The public hearing on HB 734 spanned two days, after the committee ran out of time to vote on it Friday.

During debate, Rep. Steve Berch, D-Boise, warned that the bill would hamstring districts if they needed to impose universal mask mandates in the wake of future, deadlier variants of COVID-19.

Backing the bill, Rep. Barbara Ehardt, R-Idaho Falls said, “When it comes to local control, you are never more local than the parents.”

HB 734 passed on a voice vote, with “nays” ringing out from Democrats. It heads to the House floor.

CWI election change passes House

The House Monday passed a bill that would change elections for the College of Western Idaho board of trustees.

Currently, community college trustees across the state must live in different geographic zones, but voters within the colleges’ boundaries can vote in each trustee seat election. House Bill 738 would make it so voters can only vote for the trustee who lives in their zone.

A previous version of the bill would have applied to all community colleges, but this iteration only applies to community colleges with 250,00 people living within its geographic boundaries. That means it would only apply to College of Western Idaho, the biggest such college in the state.

“I heard somebody say … ‘this seemed like a Treasure Valley issue,’” bill sponsor Rep. Greg Cheney said. We’ll take care of the Treasure Valley then, and leave everybody alone that doesn’t want to be messed with.”

Cheney, a Republican, represents Caldwell which is inside CWI’s area.

Nash’s home of Boise is also in CWI’s boundaries. He opposed the bill, arguing it would decrease voters’ involvement and engagement.

“I want a responsive board. Me being able to vote for one trustee every four years is not a responsive board,” Nash said.

A 2020 at-large election gave CWI a board comprised entirely of women, a composition that changed last year following an abrupt resignation and trustee replacement.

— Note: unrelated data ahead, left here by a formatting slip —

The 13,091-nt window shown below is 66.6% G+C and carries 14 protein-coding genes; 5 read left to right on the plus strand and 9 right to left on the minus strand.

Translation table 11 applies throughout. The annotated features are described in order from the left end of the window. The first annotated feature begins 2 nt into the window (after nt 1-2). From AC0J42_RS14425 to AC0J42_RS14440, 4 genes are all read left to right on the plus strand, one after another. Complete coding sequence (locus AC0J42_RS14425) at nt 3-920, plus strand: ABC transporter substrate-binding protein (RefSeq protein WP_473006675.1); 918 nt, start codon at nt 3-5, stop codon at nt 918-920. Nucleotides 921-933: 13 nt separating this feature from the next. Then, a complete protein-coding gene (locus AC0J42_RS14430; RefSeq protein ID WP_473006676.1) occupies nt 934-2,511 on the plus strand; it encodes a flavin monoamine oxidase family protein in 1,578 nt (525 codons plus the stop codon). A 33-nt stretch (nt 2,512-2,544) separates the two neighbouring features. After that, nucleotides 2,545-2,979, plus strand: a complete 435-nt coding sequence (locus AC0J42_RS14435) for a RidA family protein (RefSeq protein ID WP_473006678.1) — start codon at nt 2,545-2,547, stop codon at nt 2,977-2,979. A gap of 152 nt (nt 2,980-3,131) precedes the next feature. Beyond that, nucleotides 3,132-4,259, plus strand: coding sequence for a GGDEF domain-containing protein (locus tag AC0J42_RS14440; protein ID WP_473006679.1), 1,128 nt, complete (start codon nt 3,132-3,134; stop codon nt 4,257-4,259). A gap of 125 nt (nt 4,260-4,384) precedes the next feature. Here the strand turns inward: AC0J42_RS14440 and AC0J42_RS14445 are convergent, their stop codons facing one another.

The change to CWI elections passed 62-8 and is headed to the Senate for a potential committee hearing.

Vote on HB 738

Parents and driver’s ed. House Bill 683, which would allow parents to teach their children how to drive in lieu of sending them to private or public driver’s education courses offered by certified instructors, cleared the House. Backers argued the bill would save parents the money and hassle that comes with enrolling their children in courses, while opponents raised concerns about the safety of new drivers driving on urban roads without a certified instructor or a passenger-side brake for their parent to use.

HB 683 passed 57-11, splitting both Republicans and Democrats.

Charter commission funding. A $700,000 budget for the Idaho Charter Commission passed unanimously with no debate. House Bill 725 would continue funding the commission’s five employee salaries.

Senate passes master educator premium ‘grandfather’ bill

A bill to provide master educator premiums to 23 school administrators is headed to Little’s desk.

The Senate passed House Bill 533, which covers teachers who qualified for the three-year, $12,000 bonuses, but left the classroom for an administrator’s job. This bill would cover these educators’ bonuses through 2024, when the bonus program sunsets for all educators.

The bill passed 31-3, over the objections of three Republicans: Regina Bayer of Meridian, Steve Vick of Dalton Gardens and Christy Zito of Hammett. The bill has already passed the House.



Kevin Richert and Blake Jones